Please upgrade your browser for the best Refinery29 experience. Read more.

Saved! Access Favorites in your account profile. Removed from my favorites

Here's What Happens When Sanitation Uniforms Take A High-Fashion Turn

  1. Begin
    Photo: Courtesy of Heron Preston.


    See All Slides
    Designer Heron Preston, a former Nike employee turned Kanye West associate, was very surprised New York's Department of Sanitation (DSNY) actually took him up on his offer to collaborate (as were we). Even more surprising? How the city organization raised his pitch a couple of notches. "I approached them about doing a tee collaboration using only second-hand vintage T-shirts that we would make new again by screen-printing DSNY branding on them," Preston told Refinery29. "They came back with an idea to launch this concept with a New York Fashion Week event."

    When Preston announced his endeavor a few weeks ago — to transform discarded trash collector uniforms into a high-fashion collection — it predictably raised some eyebrows. But Preston's intentions with Uniform seem entirely sincere, and DSNY's participation certainly underscores that this was a collaboration, not a parody of traditionally un-chic professions. DSNY issued a call for donations, let Preston inside its facilities, and even scouted for venues with him. The whole project also raises awareness for various initiatives as well as the newly established Foundation for New York's Strongest.

    Last night, at the Dattner Architects-designed Spring Street Salt Shed, the first chapter of Uniform was revealed to a gathering of the expected NYFW attendees (read: very creatively attired fashion editors, stylists, and their ilk) as well as suit-clad city government employees. Preston upcycled donated sanitation worker uniforms from the past few decades by screenprinting them with both archival department graphics and insignia, as well as the Heron Preston for DSNY logo. The lookbook, which was also shot inside the Salt Shed, pairs the collaboration with acid-wash high-rise denim shorts, sweatpants, and camo jackets — basically, a downtown cool-kid uniform. Items in this collection are expected to drop online soon, with prices ranging from $60 for upcycled T-shirts and $80 for Heron Preston x DSNY short-sleeved styles, between $100 and $120 for long-sleeved and button-up silhouettes. Prices went up to $600 for rain jackets and $1,250 for bags.

    What's most significant about a designer working with the city government, to host an event during one of the most important weeks for the fashion industry: the "collision of culture" it represents. "Bringing these two worlds together is unheard of — I think when you step outside of your circle, you can achieve true breakthrough," Preston explained.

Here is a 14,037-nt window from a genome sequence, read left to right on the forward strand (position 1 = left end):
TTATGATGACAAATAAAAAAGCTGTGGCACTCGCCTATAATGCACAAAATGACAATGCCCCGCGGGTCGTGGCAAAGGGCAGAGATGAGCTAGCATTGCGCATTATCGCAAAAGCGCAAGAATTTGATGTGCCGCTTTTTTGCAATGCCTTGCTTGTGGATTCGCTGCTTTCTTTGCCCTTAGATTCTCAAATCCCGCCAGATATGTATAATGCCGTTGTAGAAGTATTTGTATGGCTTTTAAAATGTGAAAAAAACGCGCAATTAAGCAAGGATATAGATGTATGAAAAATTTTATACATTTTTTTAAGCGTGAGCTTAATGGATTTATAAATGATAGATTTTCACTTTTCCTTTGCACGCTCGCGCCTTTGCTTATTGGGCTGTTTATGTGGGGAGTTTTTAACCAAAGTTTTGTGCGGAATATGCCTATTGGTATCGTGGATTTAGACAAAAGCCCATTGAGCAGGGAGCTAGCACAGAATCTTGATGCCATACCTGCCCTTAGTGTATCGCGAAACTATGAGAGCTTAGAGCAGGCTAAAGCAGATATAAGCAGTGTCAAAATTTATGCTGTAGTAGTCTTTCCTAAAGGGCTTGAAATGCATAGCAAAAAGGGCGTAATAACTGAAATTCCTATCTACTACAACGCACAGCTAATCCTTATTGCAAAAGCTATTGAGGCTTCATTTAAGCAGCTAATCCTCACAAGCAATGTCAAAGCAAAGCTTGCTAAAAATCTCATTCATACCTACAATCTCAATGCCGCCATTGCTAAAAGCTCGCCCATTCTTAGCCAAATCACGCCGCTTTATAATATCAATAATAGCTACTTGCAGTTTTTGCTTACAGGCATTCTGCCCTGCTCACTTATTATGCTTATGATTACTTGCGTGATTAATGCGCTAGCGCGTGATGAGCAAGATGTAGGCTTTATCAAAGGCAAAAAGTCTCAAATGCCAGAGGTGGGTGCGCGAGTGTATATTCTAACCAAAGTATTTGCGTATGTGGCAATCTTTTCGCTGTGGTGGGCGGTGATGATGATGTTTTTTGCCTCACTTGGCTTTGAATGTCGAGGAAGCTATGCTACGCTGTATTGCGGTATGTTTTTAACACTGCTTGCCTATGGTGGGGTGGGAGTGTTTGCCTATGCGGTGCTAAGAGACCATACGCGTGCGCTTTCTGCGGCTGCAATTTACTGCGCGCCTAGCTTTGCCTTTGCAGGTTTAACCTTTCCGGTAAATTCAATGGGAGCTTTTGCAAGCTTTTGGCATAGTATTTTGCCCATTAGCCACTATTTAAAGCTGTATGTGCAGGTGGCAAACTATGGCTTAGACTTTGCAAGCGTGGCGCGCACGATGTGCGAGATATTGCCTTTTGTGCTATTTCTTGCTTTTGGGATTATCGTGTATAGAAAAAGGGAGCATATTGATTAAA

Uniform's roots trace back to a question one of Preston's friends once asked him: "Do you want to apply 'fashion and art' in the 'fashion and art' space, or to more wicked issues?" Preston said that proposition lingered, and eventually triggered a chain reaction that led him to the DSNY. "I was swimming one day in the ocean, and this garbage bag brushed against me, and I remembered what I cared about: I hate litter bugs, I hate when beaches are dirty," he recalled. "I’ve also been wanting to redesign uniforms," Preston told us, which brought him to the DSNY. "They’re a uniformed force that cares about littering and wear tees, just like I do."

    For Preston, collaborating with the DSNY also speaks to the role fashion can have in addressing societal issues — with this collection, the issue is sustainability. "I knew that fashion was a tool to communicate powerful messages," he told us. If anything, by working with the DSNY, he draws attention to the work the government is already doing to bridge the gap between industries. "They have ReFashion NYC, a program with Housing Works where they help New Yorkers donate their clothes; they have the 0x30 Initiative, which I didn't really know about, either."

    What made this partnership distinct, and the message more effectively communicated, for both Preston and the DSNY, was how it encouraged all parties involved to branch out of their usual circles a bit. "When I was at Nike, I learned that 'Nike talking about Nike' isn’t as cool as 'kids talking about Nike,' Preston argued. "That’s always stayed with me, as well: DSNY talking about DSNY — no one’s paying attention to that. When you break out of it, you start to get this."

    Ahead, check out the first installment of Uniform.

    Begin Slideshow
  2. Photo: Courtesy of Heron Preston.


  3. Photo: Courtesy of Heron Preston.


  4. Photo: Courtesy of Heron Preston.


  5. Photo: Courtesy of Heron Preston.


  6. Photo: Courtesy of Heron Preston.